Auckland Cancer Society Research Centre seminar: Bioinformatics for cancer research: Tips, techniques and planning experiments Event as iCalendar

03 May 2013

1 - 2pm

Venue: Robb Lecture Theatre, Room 501-B09, Basement Level, Building 501, 85 Park Road, Grafton

Most cancer researchers believe that bioinformatics and genomics are becoming important parts of their research toolkit; what isn’t as clear, though, is what this means for planning experiments, writing grants, and structuring publications.  In this talk, I will describe the most important things I’ve found during my work as Research Fellow in Bioinformatics for FMHS. Using examples from my own research and from others in the faculty, I’ll work to demystify some bioinformatics jargon, highlight some common mistakes, and provide some ‘top recommendations’ for scientists wanting to incorporate bioinformatics and genomics into their research outputs.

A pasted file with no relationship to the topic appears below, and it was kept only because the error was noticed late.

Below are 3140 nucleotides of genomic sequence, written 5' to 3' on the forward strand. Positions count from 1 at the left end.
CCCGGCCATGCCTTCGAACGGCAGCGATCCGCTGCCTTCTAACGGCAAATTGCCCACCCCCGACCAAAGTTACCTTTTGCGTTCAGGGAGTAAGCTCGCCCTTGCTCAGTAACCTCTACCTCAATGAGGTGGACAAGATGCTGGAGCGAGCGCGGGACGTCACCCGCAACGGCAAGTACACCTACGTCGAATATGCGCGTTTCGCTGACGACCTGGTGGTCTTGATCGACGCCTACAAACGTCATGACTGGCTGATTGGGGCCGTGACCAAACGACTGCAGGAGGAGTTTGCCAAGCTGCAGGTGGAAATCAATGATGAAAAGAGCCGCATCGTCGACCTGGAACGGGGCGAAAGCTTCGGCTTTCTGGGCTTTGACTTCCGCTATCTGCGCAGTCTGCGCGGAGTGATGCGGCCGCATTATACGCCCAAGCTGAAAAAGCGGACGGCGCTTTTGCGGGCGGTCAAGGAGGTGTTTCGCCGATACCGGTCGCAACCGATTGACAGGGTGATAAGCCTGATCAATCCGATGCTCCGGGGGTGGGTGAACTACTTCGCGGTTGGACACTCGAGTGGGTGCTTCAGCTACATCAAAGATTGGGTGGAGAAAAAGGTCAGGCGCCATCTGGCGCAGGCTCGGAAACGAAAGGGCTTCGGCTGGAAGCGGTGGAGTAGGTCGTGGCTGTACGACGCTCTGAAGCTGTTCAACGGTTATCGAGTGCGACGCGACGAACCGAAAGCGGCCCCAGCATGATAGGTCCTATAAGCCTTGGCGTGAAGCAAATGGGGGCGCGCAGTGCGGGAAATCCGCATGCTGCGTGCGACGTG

Presented by:

Dr. Daniel Hurley

Daniel Hurley

is Research Fellow in Bioinformatics at the Faculty of Medical and Health Sciences. He has a background in software development project management, working in commercial IT for ten years after completing an MSc in Medical Science. He returned to research with the Systems Biology Group at the Auckland Bioengineering Institute with Edmund Crampin, and the Cell Biology and Bioinformatics Group in the department of Molecular Medicine and Pathology, with Cris Print. His research work focuses on inferring regulatory networks from gene expression data, and applying them to problems in human biology. Currently he works with research groups across the Faculty on transcriptomic and proteomic projects using microarray and high-throughput sequencing technologies.